Vampire Weekend’s newest record Modern Vampires of the City has the pop-alternative band ditching some of their African-oriented sounds while still maintaining the style that caused the attraction in the first place. Ariel Rechtshaid, who was unfamiliar with Vampire Weekend’s discography, serves as producer on their third entry. Rechtshaid’s involvement with the band has caused the tracks to be a refreshing take on the genre Ezra Koenig and the gang have become synonymous with. Koenig tackles religion, adulthood, and relationships while the band compliments his vocals with a varied range of instruments.
The album begins with Obvious Bicycle which almost sounds like Koenig is giving advice to the listener. He says “listen” as if he does not want one to make the same mistakes he has. In combination with Rostam Batmanglij’s backing David Bryne-like vocals and the subtle instrumental, it begins the record with a soft and airy atmosphere. The next track Unbelievers is a song that juxtaposes a cheerful, upbeat instrumental with Koenig’s singing of “we know the fire awaits unbelievers, all of the sinners the same”. The latter end of the track blows up but Koenig softens his voice and puts a quaint little bow on the package. Step and Diane Young, the first singles of the album, are the tracks most similar to their self-titled LP and Contra. Step, an allusion to music with references to Modest Mouse and other bands, is lushly produced with Koenig’s vocals being somewhat distorted in the first two lines of the song but then dials it back and lets Batmanglij, Baio, Tomson’s instruments shine through. Diane Young is the antithesis of Step. It has Koenig distortedly repeating “baby, baby, baby, right on time” while the band’s instruments explode in the back.
Don’t Lie is also classic Vampire Weekend. Koenig’s strange yet sweet vocals serenade the listener while classical instruments make up the instrumental. Hannah Hunt, similar to Contra’s Run, deals with the materialism of society and forgetting the stress projected by the public. It begins with noises of everyday life, people’s chit-chat and industrial sounds, until Koenig softly sings about living on the U.S. dollar. The song becomes increasingly better toward the end of the track when Koenig screams to his love that he longs for their “own sense of time”. You can almost hear the yearning in his voice. Everlasting Arms is an inspirational song where Koenig says to watch out for the chandelier that is headed down. The instrumental is buoyant and bubbly while he urges for his love to hold him forever in her. Fingerback is the next track and is greatly overproduced. Koenig’s vocals are almost grating and the instrumental is too noisy for it to be enjoyable. Worship You is a fast-paced song where Koenig’s delivery of his lines are similar to that of an amateur Busta-Rhymes. The backing vocals sound quasi-punjabi sounding. Ya Hey is a spacious song that conceptually sounds polarizing; however, the execution of the high-pitched vocals and religious allusions make it one of the best songs on the album.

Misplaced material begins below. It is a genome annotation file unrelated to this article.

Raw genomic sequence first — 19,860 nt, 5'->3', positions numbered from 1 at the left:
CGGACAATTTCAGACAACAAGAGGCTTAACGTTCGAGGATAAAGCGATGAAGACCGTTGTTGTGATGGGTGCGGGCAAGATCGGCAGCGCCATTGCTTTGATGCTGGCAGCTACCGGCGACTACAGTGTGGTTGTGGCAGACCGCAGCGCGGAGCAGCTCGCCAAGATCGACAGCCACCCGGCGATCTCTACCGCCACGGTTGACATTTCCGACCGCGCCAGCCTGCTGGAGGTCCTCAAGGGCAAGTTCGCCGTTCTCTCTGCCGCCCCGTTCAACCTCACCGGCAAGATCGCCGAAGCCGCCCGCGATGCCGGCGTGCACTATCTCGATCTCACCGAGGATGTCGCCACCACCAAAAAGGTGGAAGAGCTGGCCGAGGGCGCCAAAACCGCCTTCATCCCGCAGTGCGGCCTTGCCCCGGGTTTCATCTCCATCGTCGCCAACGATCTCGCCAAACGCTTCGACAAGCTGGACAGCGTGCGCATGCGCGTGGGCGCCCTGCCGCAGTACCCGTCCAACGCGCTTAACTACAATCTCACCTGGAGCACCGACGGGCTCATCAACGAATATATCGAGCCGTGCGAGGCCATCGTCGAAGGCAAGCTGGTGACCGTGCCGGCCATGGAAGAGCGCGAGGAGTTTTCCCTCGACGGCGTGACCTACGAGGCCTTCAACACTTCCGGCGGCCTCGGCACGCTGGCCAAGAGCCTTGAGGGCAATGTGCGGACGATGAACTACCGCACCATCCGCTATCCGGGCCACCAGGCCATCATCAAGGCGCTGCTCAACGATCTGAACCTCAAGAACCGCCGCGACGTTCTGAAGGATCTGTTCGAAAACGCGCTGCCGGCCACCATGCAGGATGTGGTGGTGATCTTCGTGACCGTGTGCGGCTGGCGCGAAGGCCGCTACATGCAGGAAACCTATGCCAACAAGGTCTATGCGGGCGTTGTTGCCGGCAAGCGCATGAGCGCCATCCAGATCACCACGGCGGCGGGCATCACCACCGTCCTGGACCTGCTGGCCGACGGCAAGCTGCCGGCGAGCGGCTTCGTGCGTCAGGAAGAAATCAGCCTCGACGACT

Hudson and Young Lion are the last two tracks on the record and are the grand farewell to the trilogy. Hudson, which almost sounds like the end of an action movie, has the feel of battle music. They have already won the war and are returning home, fatigued and damaged. Koenig’s vocals sound dreary and soft. Young Lion is a soft-spoken track that features Batmanglij’s vocals. It bids adue to these past three albums and end the album on a delicate note
Modern Vampires of the City showcases that Vampire Weekend knows how to adapt and evolve. They nixed the inspirations from their former albums while still maintaining the sound they initially owned.
Favorite Tracks: Step, Diane Young, Everlasting Arms, Ya Hey
Least Favorite Tracks: Fingerback